All 3 entries tagged Darklingimages
No other Warwick Blogs use the tag Darklingimages on entries | View entries tagged Darklingimages at Technorati | There are no images tagged Darklingimages on this blog
November 02, 2009
Last Thursday the workshop participants were presented with two scenarios.The first was equivalent to an early run through in which the actors and director were still exploring the different ways of inteperting a scene. This was conducted in the bland, flat, featureless environment of the white rehearsal room, where it all too easy to get the exposure completely wrong.
The second scenario was a full on dress rehearsal that had been reproduced in the CAPITAL Studio, with a brilliantly re-created lighting set up , courtesy of Elliot Griggs, TechCrew president. This rehearsal was visually much more interesting but with its very own exposure problems, not to mention the logistical issues of moving around in a very dark space.
My thanks are extended to Elliot, Clem, Ollie and to all the actors who gave up their time to reprise their roles from the recent WUDS weekend, not once but three times.
The participants' images from these scenarios appear in the associated gallery, and I hope their subjective take on the two scenarios will be recorded here.
October 27, 2009
Examples 1-3 in the image gallery illustrate, in an non too subtle way, the effects of over, under and correct exposure. Over-exposure causes loss of detail in the bright highlights. In this example it is especially noticeable in the actor's upturned face, as he look straight into the light. Detail and edge definition is also lost from the happy/sad faces on the proscenium arch.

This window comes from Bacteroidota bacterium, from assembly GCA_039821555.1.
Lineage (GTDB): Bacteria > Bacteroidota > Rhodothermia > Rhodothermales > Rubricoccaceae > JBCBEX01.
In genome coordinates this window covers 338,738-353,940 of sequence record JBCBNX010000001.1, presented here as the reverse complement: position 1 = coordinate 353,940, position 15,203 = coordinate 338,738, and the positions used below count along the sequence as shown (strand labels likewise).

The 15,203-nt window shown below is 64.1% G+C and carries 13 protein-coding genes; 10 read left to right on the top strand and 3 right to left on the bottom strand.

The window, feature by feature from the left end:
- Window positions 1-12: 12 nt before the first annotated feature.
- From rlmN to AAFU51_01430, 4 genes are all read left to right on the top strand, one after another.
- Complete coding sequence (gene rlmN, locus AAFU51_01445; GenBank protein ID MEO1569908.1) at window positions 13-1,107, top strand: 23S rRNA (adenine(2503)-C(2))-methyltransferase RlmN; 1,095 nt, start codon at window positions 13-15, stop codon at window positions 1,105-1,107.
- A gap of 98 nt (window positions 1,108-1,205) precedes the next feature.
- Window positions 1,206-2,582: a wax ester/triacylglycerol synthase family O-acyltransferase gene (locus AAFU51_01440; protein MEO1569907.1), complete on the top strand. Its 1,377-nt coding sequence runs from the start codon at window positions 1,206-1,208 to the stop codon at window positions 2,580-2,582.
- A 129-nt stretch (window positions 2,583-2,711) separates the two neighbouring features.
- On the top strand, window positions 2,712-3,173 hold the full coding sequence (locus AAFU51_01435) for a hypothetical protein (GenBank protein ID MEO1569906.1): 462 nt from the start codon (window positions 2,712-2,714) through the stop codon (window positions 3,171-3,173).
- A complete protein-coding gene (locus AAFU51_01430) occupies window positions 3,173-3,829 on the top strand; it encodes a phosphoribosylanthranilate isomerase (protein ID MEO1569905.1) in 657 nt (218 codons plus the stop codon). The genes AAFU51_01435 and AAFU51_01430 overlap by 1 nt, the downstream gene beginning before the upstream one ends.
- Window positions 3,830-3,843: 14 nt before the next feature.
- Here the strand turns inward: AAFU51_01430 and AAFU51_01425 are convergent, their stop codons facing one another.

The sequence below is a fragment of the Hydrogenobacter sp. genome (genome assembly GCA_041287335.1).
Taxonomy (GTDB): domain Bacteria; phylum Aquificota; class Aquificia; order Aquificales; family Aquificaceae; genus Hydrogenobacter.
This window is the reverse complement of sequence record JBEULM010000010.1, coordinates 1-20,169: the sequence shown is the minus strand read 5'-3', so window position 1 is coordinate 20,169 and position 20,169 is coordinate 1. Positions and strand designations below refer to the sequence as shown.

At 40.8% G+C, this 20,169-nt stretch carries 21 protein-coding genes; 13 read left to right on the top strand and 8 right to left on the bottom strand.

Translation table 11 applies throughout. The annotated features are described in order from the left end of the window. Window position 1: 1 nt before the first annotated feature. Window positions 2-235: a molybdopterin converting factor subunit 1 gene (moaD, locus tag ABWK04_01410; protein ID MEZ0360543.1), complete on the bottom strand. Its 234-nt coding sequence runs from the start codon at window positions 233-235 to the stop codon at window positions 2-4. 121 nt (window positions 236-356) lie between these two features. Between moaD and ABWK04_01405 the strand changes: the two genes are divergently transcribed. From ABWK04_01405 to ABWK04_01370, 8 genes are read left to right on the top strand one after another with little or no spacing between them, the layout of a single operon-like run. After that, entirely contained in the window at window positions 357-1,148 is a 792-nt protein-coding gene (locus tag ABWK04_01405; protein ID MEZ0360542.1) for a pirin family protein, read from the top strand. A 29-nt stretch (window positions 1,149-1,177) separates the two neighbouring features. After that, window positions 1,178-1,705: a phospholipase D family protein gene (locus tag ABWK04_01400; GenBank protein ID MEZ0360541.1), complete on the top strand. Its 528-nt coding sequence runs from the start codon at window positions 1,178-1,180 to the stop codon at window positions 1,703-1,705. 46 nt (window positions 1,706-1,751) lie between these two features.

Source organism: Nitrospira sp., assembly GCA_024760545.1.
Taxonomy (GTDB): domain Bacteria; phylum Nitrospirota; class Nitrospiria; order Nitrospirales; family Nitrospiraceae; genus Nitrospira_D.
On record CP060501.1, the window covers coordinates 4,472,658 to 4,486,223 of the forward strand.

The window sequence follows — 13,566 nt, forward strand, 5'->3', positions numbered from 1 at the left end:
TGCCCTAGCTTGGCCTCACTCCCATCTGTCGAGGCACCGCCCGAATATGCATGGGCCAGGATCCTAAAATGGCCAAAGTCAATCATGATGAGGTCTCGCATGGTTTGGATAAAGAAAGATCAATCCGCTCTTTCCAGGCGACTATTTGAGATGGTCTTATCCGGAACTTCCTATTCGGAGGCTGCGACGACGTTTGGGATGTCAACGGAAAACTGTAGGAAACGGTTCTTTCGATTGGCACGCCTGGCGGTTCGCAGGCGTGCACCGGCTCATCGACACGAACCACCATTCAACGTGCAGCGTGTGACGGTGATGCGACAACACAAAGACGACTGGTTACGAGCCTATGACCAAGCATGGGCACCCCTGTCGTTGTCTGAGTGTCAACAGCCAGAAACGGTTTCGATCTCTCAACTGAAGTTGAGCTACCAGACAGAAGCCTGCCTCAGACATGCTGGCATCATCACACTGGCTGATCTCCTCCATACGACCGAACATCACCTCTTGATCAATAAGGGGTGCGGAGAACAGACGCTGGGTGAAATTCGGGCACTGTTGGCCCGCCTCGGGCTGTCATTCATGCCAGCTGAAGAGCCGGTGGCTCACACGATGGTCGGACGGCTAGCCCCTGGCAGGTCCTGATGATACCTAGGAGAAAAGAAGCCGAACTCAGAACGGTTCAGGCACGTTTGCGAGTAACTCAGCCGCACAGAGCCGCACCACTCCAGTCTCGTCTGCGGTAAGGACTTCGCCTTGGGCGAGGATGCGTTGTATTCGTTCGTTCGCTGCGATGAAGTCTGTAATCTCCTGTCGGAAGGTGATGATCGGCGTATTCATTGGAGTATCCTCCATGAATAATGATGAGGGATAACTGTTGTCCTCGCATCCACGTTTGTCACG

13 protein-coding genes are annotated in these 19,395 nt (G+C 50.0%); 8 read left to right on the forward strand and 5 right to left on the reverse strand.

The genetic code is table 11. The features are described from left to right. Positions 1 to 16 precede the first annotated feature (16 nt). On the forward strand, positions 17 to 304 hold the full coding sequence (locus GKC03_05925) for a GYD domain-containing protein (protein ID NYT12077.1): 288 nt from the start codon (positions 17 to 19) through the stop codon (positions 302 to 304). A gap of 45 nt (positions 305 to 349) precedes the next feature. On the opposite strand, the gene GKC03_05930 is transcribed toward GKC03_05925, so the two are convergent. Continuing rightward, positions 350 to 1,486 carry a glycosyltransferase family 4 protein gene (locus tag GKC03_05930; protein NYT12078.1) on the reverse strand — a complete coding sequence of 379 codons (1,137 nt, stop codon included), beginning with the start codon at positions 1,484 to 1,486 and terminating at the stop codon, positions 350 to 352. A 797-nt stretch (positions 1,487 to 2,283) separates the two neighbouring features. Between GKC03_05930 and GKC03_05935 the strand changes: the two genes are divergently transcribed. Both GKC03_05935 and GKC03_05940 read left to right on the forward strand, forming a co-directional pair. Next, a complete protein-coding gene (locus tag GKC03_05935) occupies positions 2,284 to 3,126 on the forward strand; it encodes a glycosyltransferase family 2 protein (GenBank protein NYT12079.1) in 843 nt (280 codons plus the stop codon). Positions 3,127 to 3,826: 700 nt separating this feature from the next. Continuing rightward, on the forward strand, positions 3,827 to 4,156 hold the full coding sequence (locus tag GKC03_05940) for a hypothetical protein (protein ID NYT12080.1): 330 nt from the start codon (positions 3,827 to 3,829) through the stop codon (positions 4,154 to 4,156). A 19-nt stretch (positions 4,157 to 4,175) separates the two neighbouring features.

In the case of the under-exposed image, the effect is of a murky, dull overall appearance, with few bright areas and loss of detail in the shadows, particularly noticeable in the indistinct boundary between the actor's hair and the gloom of the darkened stage behind him.
The third version walks a fine line between correct and over-exposure. I have allowed the highlights on the upturned face almost to burn out, in order to emphasise the intensity from staring up directly into the light.
The techy details of this shot are: Nikon D300 with 28-70mm f2.8 zoom, at 70mm. The ISO was 2000 giving an optimal exposure of 1/25 second at f3.2, manually metered. I shot this production using a tripod rather than my usual monopod, as the light levels were very, very low through out.
October 26, 2009
Welcome to the Darkling Images Blog. Kindly set up by Krisztina. The Blog is configured to be readable by all but only members of the workshops can contribute. So that's what you should do. I'd suggest we kick off by discussing any issues raised from the slightly too high speed over view from workshop one! I think I was a little over-ambitous in it's breadth. More time for taking and less time for talking would have helped I suspect. So is everyone clear about exposure, metering, composition, white balance and why a monopod falls over if you let go of it?